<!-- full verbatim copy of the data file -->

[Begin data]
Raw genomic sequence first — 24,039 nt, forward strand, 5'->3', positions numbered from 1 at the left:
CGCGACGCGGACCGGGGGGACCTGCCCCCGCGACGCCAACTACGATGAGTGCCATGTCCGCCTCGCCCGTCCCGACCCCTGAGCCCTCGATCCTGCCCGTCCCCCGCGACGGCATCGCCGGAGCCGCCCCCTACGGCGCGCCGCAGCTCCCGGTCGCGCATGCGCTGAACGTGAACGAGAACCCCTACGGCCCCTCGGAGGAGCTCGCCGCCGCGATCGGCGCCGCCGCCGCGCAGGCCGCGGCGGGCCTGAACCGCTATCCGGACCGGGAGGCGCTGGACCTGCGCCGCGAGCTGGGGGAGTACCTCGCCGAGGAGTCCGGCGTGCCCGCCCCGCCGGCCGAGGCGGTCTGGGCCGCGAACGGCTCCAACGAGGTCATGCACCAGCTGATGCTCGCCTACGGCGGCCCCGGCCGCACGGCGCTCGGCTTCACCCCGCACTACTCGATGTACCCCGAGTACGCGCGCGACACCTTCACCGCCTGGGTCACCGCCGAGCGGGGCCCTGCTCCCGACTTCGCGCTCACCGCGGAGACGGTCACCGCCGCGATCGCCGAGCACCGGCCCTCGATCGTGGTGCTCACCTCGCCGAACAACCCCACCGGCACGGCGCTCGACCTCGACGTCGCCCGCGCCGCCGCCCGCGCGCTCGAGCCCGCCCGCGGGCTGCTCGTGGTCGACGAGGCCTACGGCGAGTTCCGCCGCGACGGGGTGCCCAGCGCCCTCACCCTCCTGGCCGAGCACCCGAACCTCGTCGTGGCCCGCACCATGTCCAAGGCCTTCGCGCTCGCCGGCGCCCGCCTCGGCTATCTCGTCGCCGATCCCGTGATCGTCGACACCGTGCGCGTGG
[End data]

Raw genomic sequence first — 24,039 nt, forward strand, 5'->3', positions numbered from 1 at the left:
CGCGACGCGGACCGGGGGGACCTGCCCCCGCGACGCCAACTACGATGAGTGCCATGTCCGCCTCGCCCGTCCCGACCCCTGAGCCCTCGATCCTGCCCGTCCCCCGCGACGGCATCGCCGGAGCCGCCCCCTACGGCGCGCCGCAGCTCCCGGTCGCGCATGCGCTGAACGTGAACGAGAACCCCTACGGCCCCTCGGAGGAGCTCGCCGCCGCGATCGGCGCCGCCGCCGCGCAGGCCGCGGCGGGCCTGAACCGCTATCCGGACCGGGAGGCGCTGGACCTGCGCCGCGAGCTGGGGGAGTACCTCGCCGAGGAGTCCGGCGTGCCCGCCCCGCCGGCCGAGGCGGTCTGGGCCGCGAACGGCTCCAACGAGGTCATGCACCAGCTGATGCTCGCCTACGGCGGCCCCGGCCGCACGGCGCTCGGCTTCACCCCGCACTACTCGATGTACCCCGAGTACGCGCGCGACACCTTCACCGCCTGGGTCACCGCCGAGCGGGGCCCTGCTCCCGACTTCGCGCTCACCGCGGAGACGGTCACCGCCGCGATCGCCGAGCACCGGCCCTCGATCGTGGTGCTCACCTCGCCGAACAACCCCACCGGCACGGCGCTCGACCTCGACGTCGCCCGCGCCGCCGCCCGCGCGCTCGAGCCCGCCCGCGGGCTGCTCGTGGTCGACGAGGCCTACGGCGAGTTCCGCCGCGACGGGGTGCCCAGCGCCCTCACCCTCCTGGCCGAGCACCCGAACCTCGTCGTGGCCCGCACCATGTCCAAGGCCTTCGCGCTCGCCGGCGCCCGCCTCGGCTATCTCGTCGCCGATCCCGTGATCGTCGACACCGTGCGCGTGG